a fiction, a faked and alternate reality. And he typically goes
on: this distinctive narrative quality of film noir appealed
to leftist social critics as a potential radical political form of
expression, though it might also fuel paranoid or conspiratorial delusions
What is the nature of this hidden knowledge? Pratt borrows
Dan Florys four categories of dangerous secrets: 1) The sort
of information that lies at the base of so-called family life. 2)
activities or relationship that must be kept hidden from the law.
3) knowledge that endangers those who have it. 4) knowledge revealed,
effectively shattering the foundations of knowledge itself.
Obviously, these categories do not address the same sorts of films,
number four being rather in the X Files line
Pratts book is extremely clear and descriptive, which makes
it very useful (the index affords comfortable access to specific films,
but I did not find the bibliographic essay quite palatable)
but rather frustrating when it comes to its main theme, paranoia.
For example, its excellent analysis of Force of Evil (pages
73-77) has almost nothing to do with paranoia since what Polonsky
described was just a fictionalized presentation of real facts
Many other close analyses of separate films prove illuminating but
even when their theme is actually a paranoid world (The
Truman Show)! one almost feels they could have been read
in alphabetical order.
The general structure of the book is apparently chronological, but
one soon realizes that Pratt rather selected a few fields in which
American paranoia expresses itself: mistrust of social organization
(Noir), moral protest of revulsion against the dominant cold
war liberal consensus of the post-1946 era and the society it had
produced in the Resistance films of the 60s, Conspirational
Paranoia of the Nixon era, dystopic views of the Reaganian family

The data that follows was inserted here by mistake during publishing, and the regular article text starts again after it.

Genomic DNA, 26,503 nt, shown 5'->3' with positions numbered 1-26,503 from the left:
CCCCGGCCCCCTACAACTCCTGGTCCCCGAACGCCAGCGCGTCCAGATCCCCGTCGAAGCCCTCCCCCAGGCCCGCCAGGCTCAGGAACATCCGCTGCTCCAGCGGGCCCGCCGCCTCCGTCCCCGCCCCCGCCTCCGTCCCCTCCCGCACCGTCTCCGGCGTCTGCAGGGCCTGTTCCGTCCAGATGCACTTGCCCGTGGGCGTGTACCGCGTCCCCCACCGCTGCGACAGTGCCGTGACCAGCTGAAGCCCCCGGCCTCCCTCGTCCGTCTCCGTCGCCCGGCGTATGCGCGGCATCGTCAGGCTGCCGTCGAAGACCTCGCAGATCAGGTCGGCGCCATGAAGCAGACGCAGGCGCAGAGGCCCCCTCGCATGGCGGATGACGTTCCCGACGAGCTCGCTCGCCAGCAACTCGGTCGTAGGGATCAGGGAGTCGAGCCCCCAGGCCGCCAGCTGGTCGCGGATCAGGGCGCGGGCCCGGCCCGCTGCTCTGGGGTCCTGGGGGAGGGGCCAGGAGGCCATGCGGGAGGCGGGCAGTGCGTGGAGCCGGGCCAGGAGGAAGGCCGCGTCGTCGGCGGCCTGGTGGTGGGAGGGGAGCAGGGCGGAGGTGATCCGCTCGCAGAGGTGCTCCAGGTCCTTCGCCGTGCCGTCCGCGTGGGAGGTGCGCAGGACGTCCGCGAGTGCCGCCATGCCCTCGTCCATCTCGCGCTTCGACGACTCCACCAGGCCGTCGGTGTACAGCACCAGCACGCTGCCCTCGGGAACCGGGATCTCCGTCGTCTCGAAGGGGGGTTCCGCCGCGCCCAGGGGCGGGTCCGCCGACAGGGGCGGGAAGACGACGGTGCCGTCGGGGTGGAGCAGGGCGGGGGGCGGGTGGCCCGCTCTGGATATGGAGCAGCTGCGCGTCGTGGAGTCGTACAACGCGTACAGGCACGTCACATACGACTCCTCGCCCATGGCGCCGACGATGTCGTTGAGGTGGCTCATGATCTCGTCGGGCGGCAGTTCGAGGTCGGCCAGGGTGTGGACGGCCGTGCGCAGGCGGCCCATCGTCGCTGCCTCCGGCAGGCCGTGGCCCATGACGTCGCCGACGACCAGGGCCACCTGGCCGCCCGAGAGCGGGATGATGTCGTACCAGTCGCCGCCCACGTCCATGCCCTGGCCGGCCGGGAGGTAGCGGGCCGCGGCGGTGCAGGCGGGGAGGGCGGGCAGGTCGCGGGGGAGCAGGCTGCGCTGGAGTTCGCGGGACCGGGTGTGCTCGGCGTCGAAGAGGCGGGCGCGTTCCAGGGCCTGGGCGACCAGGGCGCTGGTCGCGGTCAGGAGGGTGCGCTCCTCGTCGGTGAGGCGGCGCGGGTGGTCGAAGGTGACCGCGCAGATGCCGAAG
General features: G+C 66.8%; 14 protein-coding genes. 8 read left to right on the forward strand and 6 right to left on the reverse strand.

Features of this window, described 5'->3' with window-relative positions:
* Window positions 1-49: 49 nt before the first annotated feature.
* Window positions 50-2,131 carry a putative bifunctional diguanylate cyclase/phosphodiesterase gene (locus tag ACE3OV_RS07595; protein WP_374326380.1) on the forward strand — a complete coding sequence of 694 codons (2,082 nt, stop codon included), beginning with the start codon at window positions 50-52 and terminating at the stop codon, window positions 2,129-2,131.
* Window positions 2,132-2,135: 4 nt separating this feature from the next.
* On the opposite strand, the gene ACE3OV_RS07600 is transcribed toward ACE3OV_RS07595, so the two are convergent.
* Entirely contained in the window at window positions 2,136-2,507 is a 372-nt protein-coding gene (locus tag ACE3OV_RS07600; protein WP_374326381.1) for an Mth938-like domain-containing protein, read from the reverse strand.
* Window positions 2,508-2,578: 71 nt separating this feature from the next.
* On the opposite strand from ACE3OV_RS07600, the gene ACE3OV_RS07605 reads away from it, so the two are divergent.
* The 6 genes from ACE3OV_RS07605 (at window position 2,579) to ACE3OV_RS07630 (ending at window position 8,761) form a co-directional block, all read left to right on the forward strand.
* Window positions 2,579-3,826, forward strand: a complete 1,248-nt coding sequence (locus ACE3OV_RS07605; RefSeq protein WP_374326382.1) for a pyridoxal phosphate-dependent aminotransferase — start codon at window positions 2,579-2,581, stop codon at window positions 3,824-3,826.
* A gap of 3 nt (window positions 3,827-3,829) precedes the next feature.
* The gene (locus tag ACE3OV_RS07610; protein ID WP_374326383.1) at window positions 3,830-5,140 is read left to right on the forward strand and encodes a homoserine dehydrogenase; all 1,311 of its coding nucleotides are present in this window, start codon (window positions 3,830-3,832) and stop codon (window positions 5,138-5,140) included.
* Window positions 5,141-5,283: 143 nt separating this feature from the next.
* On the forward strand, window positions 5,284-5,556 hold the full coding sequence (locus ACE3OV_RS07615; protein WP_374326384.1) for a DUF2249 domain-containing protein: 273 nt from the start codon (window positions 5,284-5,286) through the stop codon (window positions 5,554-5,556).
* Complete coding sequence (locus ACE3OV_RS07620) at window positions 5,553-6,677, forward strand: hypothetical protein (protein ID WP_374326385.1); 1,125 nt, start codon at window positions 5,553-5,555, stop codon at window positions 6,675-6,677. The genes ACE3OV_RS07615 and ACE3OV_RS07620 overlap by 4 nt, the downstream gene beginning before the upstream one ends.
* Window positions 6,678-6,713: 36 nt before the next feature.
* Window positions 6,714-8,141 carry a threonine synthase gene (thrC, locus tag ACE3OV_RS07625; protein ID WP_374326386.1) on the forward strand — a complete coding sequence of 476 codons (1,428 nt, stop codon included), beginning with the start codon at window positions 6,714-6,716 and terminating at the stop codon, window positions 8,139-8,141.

Two chapters are devoted to male paranoia and they
rightly go back to films of the 40s (Out of the Past, 1947).
The last chapter deals with larger paranoid structures: JFKs
assassination, general state conspiracy and, of course, X Files.
The author does not try to organize a logical typology of paranoid
narration. Instead, he concludes with Debord and Baudrillard - on
a sociological level rather than on filmic theory and he seems
to lament a lost sense of History (and of its felt actuality)
among the general public: history is reduced to a series of
plots in a context where less and less seems to make sense in terms
of earlier modes of understanding. But is it not our job to
make our readers more aware of such meanings? We could use Pratts
very apt phrase about The Truman Show: Sometimes what
is thought to be paranoia is really heightened awareness.
One could add two last things: the book calls for an additional chapter
(to be written in five years) for the after 09/11 era; and
for a twin study about the opposite tendency in Hollywood film: the
way naïve (anti paranoiac?) heroes like Forrest Gump re-emerged
in the 90s with their inability to connect things and their
power to assert individual presence, emotional acceptance and healing.
Ray Pratt is professor of political science at Montana State university.
He is the author of Rhythm and Resistance: Political Uses of American
Popular Music (Praeger 1990).